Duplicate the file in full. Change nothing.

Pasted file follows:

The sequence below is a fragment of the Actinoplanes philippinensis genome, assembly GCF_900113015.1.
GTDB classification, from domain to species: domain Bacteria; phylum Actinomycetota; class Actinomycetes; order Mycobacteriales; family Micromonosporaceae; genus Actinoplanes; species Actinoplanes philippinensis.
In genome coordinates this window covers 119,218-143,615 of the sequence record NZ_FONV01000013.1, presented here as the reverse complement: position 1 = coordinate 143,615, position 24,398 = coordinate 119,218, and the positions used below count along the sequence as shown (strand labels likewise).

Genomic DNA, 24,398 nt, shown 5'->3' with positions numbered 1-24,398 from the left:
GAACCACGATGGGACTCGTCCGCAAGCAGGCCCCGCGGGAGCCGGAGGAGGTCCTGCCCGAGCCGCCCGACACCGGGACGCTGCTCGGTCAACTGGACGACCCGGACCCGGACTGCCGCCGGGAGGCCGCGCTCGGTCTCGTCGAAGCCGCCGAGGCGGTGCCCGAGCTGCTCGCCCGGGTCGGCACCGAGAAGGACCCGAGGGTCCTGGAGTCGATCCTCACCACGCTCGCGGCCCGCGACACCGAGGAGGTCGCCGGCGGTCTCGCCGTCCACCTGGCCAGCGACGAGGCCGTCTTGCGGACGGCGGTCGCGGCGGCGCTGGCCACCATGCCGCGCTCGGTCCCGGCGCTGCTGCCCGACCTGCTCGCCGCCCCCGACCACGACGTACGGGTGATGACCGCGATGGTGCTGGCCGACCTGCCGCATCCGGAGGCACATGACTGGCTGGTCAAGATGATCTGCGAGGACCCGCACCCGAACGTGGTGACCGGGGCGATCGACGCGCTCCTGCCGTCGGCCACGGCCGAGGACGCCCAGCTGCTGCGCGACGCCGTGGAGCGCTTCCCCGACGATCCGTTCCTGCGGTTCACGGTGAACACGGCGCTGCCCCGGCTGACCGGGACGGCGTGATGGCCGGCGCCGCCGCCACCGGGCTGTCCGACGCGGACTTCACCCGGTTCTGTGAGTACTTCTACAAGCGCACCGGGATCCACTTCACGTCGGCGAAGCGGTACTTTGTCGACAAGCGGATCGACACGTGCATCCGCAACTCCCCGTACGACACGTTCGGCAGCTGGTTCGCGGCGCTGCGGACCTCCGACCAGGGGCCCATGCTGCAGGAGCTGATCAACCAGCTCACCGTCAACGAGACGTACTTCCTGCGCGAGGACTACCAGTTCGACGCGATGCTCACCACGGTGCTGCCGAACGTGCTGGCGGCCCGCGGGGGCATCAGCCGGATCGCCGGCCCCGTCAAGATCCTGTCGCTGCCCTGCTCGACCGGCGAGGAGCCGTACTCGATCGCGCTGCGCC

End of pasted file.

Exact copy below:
The sequence below is a fragment of the Actinoplanes philippinensis genome, assembly GCF_900113015.1.
GTDB classification, from domain to species: domain Bacteria; phylum Actinomycetota; class Actinomycetes; order Mycobacteriales; family Micromonosporaceae; genus Actinoplanes; species Actinoplanes philippinensis.
In genome coordinates this window covers 119,218-143,615 of the sequence record NZ_FONV01000013.1, presented here as the reverse complement: position 1 = coordinate 143,615, position 24,398 = coordinate 119,218, and the positions used below count along the sequence as shown (strand labels likewise).

Genomic DNA, 24,398 nt, shown 5'->3' with positions numbered 1-24,398 from the left:
GAACCACGATGGGACTCGTCCGCAAGCAGGCCCCGCGGGAGCCGGAGGAGGTCCTGCCCGAGCCGCCCGACACCGGGACGCTGCTCGGTCAACTGGACGACCCGGACCCGGACTGCCGCCGGGAGGCCGCGCTCGGTCTCGTCGAAGCCGCCGAGGCGGTGCCCGAGCTGCTCGCCCGGGTCGGCACCGAGAAGGACCCGAGGGTCCTGGAGTCGATCCTCACCACGCTCGCGGCCCGCGACACCGAGGAGGTCGCCGGCGGTCTCGCCGTCCACCTGGCCAGCGACGAGGCCGTCTTGCGGACGGCGGTCGCGGCGGCGCTGGCCACCATGCCGCGCTCGGTCCCGGCGCTGCTGCCCGACCTGCTCGCCGCCCCCGACCACGACGTACGGGTGATGACCGCGATGGTGCTGGCCGACCTGCCGCATCCGGAGGCACATGACTGGCTGGTCAAGATGATCTGCGAGGACCCGCACCCGAACGTGGTGACCGGGGCGATCGACGCGCTCCTGCCGTCGGCCACGGCCGAGGACGCCCAGCTGCTGCGCGACGCCGTGGAGCGCTTCCCCGACGATCCGTTCCTGCGGTTCACGGTGAACACGGCGCTGCCCCGGCTGACCGGGACGGCGTGATGGCCGGCGCCGCCGCCACCGGGCTGTCCGACGCGGACTTCACCCGGTTCTGTGAGTACTTCTACAAGCGCACCGGGATCCACTTCACGTCGGCGAAGCGGTACTTTGTCGACAAGCGGATCGACACGTGCATCCGCAACTCCCCGTACGACACGTTCGGCAGCTGGTTCGCGGCGCTGCGGACCTCCGACCAGGGGCCCATGCTGCAGGAGCTGATCAACCAGCTCACCGTCAACGAGACGTACTTCCTGCGCGAGGACTACCAGTTCGACGCGATGCTCACCACGGTGCTGCCGAACGTGCTGGCGGCCCGCGGGGGCATCAGCCGGATCGCCGGCCCCGTCAAGATCCTGTCGCTGCCCTGCTCGACCGGCGAGGAGCCGTACTCGATCGCGCTGCGCC